Meet our members! AFN’s greatest asset is our members—a diverse network of national, regional, and community-based foundations, financial institutions, and grantmakers—investing in advancing equitable wealth building and economic mobility. Check back each month and meet your peers!
1: What is the mission of your organization and how is advancing equitable wealth building and economic mobility incorporated into the work?
The Walmart.org Center for Racial Equity was founded through a $100 million commitment over five years to address the drivers of systemic racism in society and accelerate change. The Center’s initiatives will fund research, advocacy, innovation of practices and tools, stakeholder convening and non-profit capacity building with a focus on four systems: finance, healthcare, education and criminal justice. The mission of the center is to complement and extend the societal impact of Walmart business initiatives to advance racial equity within these four systems, and our work extends the overarching philanthropic work of Walmart.org.
2: What are some of the permanent pivots you have made as a result of the COVID-19 pandemic and the current moment emphasizing the critical need for strategies that provide a range of support to women and Black, Latinx, Indigenous and Asian people and communities?
The challenges of recent years, from the COVID-19 pandemic to racially motivated tragedies in the U.S. and around the world, shed light on inequities and caused many corporate leaders to reflect on how business can create change. While advancing equity has been core to Walmart and the Walmart Foundation’s mission for years, we also examined our own culture and redefined our practices and systems, in addition to continuing to embed diversity, equity and inclusion into our funding portfolios and launching a more specific philanthropic focus through the Walmart.org Center for Racial Equity.
We provided support and training for associates on the Walmart.org team to grow their understanding of diversity, equity and inclusion. We redesigned our grant application process to add questions about DEI strategies at organizations. We also recommitted to listening, including by gathering regular feedback from our grantees on our DEI efforts.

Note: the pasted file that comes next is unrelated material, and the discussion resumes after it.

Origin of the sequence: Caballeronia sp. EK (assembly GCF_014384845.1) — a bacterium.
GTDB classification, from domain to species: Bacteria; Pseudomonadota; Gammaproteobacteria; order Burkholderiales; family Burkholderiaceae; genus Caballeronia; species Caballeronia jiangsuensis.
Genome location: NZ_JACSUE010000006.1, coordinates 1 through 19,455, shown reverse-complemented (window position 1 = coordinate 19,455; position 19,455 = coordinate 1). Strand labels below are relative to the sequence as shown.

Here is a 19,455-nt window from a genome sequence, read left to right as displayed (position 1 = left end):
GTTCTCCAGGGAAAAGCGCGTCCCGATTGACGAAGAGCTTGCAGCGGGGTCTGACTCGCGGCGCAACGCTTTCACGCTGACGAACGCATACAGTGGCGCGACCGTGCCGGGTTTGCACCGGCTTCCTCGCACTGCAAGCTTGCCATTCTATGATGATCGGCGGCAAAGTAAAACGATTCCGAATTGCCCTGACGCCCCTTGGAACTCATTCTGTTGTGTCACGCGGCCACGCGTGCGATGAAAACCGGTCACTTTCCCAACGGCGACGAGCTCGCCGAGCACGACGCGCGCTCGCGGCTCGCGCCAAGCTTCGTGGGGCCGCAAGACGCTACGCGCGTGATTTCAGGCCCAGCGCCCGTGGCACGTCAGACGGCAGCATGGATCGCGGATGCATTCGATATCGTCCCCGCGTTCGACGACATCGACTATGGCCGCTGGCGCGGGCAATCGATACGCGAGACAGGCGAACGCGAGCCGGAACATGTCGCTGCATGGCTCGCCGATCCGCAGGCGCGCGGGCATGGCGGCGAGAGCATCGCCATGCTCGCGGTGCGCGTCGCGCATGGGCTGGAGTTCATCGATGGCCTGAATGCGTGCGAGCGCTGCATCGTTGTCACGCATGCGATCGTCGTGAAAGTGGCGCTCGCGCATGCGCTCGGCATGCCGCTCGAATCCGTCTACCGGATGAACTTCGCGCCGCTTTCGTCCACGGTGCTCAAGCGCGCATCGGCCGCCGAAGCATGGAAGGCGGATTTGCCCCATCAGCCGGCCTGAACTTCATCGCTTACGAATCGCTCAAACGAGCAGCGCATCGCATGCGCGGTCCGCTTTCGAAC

Walmart and the Walmart Foundation committed $43 million of cash and in-kind to support organizations on the front lines responding to COVID-19 to strengthen the global public health response, bolster food security, and support the needs of local communities in the U.S. and internationally.
3: Is there a question you would like to raise to your funder colleagues?
How are you measuring impact? In philanthropy, we have all made a commitment to measure our work, but it can be more effective if we articulate our work in a similar framework across our sector.
4: What is the last book you read?
The Vanishing Half by Brit Bennett
About Monique Carswell, Director, Center for Racial Equity at Walmart.org
Walmart.org represents the philanthropic efforts of Walmart and the Walmart Foundation. By leaning in where our business has unique strengths, we work to tackle key social issues and collaborate with others to spark long-lasting systemic change.
Serving as a leader within Walmart.org’s Center for Racial Equity, Monique is responsible for inspiring the company’s culture of giving and community engagement by developing tools and programs to complement and extend societal impact of Walmart’s business initiatives to advance racial equity.
As part of this commitment, Monique leads the philanthropic strategy and investments that aim to reduce the racial wealth gap. This is done primarily by partnering with entrepreneurial support organizations across the country to advance financial inclusion and equity for Black businesses, with a specific focus on entrepreneurs with ties to retail.